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Fresh at Farmers Markets This Week

ASAP Farmers Market at A-B Tech

This is normally the week we would be reporting on the opening dates for spring outdoor tailgate markets throughout the region. The COVID-19 emergency has left farmers markets, like most businesses, in a state of uncertainty. We will do our best to keep you posted on market schedules in the coming weeks, but it’s best to check directly with your market to confirm if it will be open or if it has changed shopping procedures. Contact details for farmers markets, as well as links to social media where the most up-to-date information is often posted, can be found in ASAP’s online Local Food Guide.

In Buncombe County, the indoor Asheville City Market–Winter at the Asheville Masonic Temple has been canceled for the rest of the season (which was to end this Saturday). River Arts District Winter Market (Wednesdays at Plēb Urban Winery from 3 to 6 p.m.) is operating a limited market and pickup location for farmers offering preorders. Weaverville Tailgate Market (Wednesdays at Reems Creek Nursery from 2:30 to 6 p.m.) is slated to open April 1 as planned; they are asking customers to reserve the first hour, from 2:30 to 3:30, for elderly and at-risk shoppers. Opening dates for the outdoor Asheville City Market (Saturdays on N. Market St. downtown), Asheville City Market–South (Wednesdays at Biltmore Park Town Square), and North Asheville Tailgate Market (Saturdays at UNC Asheville) have been postponed.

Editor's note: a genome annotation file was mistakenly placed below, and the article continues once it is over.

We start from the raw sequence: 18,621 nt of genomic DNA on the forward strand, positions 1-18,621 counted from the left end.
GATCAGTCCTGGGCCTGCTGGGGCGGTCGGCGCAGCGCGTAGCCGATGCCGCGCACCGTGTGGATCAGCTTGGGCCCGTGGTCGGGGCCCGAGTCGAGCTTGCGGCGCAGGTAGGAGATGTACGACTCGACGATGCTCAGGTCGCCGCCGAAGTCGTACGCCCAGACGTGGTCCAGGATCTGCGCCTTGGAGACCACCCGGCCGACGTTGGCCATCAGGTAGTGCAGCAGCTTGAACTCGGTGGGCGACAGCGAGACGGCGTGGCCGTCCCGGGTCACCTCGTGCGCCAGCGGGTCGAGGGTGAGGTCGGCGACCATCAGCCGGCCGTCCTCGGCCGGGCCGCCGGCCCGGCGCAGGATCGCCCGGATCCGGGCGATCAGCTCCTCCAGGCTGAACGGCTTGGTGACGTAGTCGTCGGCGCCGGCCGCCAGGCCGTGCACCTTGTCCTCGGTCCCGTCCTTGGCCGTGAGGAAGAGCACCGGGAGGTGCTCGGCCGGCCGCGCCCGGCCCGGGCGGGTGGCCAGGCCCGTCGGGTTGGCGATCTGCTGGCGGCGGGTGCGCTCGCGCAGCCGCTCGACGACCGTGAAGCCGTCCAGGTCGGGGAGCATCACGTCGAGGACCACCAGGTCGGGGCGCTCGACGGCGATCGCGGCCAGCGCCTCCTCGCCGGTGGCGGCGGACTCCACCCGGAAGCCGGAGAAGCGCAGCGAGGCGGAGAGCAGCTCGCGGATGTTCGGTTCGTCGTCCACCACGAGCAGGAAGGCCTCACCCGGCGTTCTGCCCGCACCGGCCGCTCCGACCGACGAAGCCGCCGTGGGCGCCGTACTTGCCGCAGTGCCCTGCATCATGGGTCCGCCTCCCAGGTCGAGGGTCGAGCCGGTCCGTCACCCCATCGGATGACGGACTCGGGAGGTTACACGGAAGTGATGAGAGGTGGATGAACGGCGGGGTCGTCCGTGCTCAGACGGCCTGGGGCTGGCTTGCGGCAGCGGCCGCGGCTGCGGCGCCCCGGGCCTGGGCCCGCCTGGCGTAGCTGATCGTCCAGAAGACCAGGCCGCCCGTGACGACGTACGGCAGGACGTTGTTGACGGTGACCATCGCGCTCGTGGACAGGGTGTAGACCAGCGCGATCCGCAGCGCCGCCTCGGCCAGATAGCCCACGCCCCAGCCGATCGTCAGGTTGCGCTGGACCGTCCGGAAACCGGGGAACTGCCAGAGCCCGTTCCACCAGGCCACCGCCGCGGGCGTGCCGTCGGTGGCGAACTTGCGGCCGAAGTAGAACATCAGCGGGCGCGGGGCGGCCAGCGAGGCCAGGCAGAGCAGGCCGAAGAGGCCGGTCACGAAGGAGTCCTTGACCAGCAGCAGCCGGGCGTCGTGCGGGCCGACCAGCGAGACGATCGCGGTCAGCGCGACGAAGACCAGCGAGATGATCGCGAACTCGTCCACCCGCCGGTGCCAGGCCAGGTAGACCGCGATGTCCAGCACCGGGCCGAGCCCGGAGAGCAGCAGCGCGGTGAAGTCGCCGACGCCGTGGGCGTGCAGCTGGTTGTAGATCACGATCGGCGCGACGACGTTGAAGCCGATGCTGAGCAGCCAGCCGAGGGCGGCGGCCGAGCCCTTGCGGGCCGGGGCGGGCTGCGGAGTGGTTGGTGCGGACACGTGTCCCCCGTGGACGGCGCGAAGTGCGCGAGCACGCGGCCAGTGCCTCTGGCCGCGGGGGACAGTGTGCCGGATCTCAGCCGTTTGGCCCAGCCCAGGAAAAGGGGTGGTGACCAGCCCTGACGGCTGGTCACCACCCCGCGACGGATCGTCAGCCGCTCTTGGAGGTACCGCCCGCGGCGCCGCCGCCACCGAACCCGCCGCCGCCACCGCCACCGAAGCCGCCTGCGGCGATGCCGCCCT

As an interim outlet for farmers, many of whom have also lost income from shuttered restaurants, ASAP has organized a new farmers market at A-B Tech, designed specifically to keep shoppers and vendors safe. The ASAP Farmers Market is currently operating on Saturdays from 9 a.m. to noon in the parking lots at the end of Persistence Dr. off Victoria Rd., with approximately 20 vendors, including produce, meat, cheese, bread, baked goods, ferments, and more. Only a limited number of people are allowed into the market area at one time, and social distances are maintained between vendors and shoppers. Products are pre-packaged and or bunched to limit handling and all payments are made online after shopping. Credit, debit, and SNAP/EBT are accepted. Read more details on how this market works.

Much of what you can buy at farmers markets right now lends itself well to stocking up. Sweet potatoes are an ideal pantry item, lasting a month or more if stored in a cool, dark place. Winter greens like kale, collards, and bok choy, as well as vegetables like turnips, radishes, and carrots, were likely picked the day before you buy them and will last much longer in your refrigerator than produce that has traveled through the supply chain to get to grocery store shelves. Farm-fresh eggs, too, can easily last up to a month in the fridge—or even longer if you freeze them. Meats are generally sold frozen to begin with and will last up to a year in the freezer.

Farmers markets are critical infrastructure to keep farmers in business and support local food systems—as well as providing vital access points to fresh, healthy food in a time of emergency. With careful planning, farmers markets can be as safe or safer than any place where food can be purchased. Read more from ASAP on why farmers markets are essential.

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